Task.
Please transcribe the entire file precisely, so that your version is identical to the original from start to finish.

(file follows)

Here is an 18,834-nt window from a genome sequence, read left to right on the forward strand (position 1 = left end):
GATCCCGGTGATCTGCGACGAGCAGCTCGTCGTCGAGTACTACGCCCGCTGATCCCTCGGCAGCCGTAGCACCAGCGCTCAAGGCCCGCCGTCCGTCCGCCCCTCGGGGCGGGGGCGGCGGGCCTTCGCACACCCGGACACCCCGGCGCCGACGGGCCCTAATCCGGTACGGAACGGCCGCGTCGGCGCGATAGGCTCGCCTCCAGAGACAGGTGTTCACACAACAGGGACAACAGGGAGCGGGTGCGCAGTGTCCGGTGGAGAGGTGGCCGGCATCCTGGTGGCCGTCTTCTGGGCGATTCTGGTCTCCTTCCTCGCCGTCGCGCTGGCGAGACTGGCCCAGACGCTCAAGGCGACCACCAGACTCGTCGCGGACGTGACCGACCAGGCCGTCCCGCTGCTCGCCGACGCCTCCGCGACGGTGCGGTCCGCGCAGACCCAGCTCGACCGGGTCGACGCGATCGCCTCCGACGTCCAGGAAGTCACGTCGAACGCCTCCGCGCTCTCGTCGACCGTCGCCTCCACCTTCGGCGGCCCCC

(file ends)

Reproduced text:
Here is an 18,834-nt window from a genome sequence, read left to right on the forward strand (position 1 = left end):
GATCCCGGTGATCTGCGACGAGCAGCTCGTCGTCGAGTACTACGCCCGCTGATCCCTCGGCAGCCGTAGCACCAGCGCTCAAGGCCCGCCGTCCGTCCGCCCCTCGGGGCGGGGGCGGCGGGCCTTCGCACACCCGGACACCCCGGCGCCGACGGGCCCTAATCCGGTACGGAACGGCCGCGTCGGCGCGATAGGCTCGCCTCCAGAGACAGGTGTTCACACAACAGGGACAACAGGGAGCGGGTGCGCAGTGTCCGGTGGAGAGGTGGCCGGCATCCTGGTGGCCGTCTTCTGGGCGATTCTGGTCTCCTTCCTCGCCGTCGCGCTGGCGAGACTGGCCCAGACGCTCAAGGCGACCACCAGACTCGTCGCGGACGTGACCGACCAGGCCGTCCCGCTGCTCGCCGACGCCTCCGCGACGGTGCGGTCCGCGCAGACCCAGCTCGACCGGGTCGACGCGATCGCCTCCGACGTCCAGGAAGTCACGTCGAACGCCTCCGCGCTCTCGTCGACCGTCGCCTCCACCTTCGGCGGCCCCC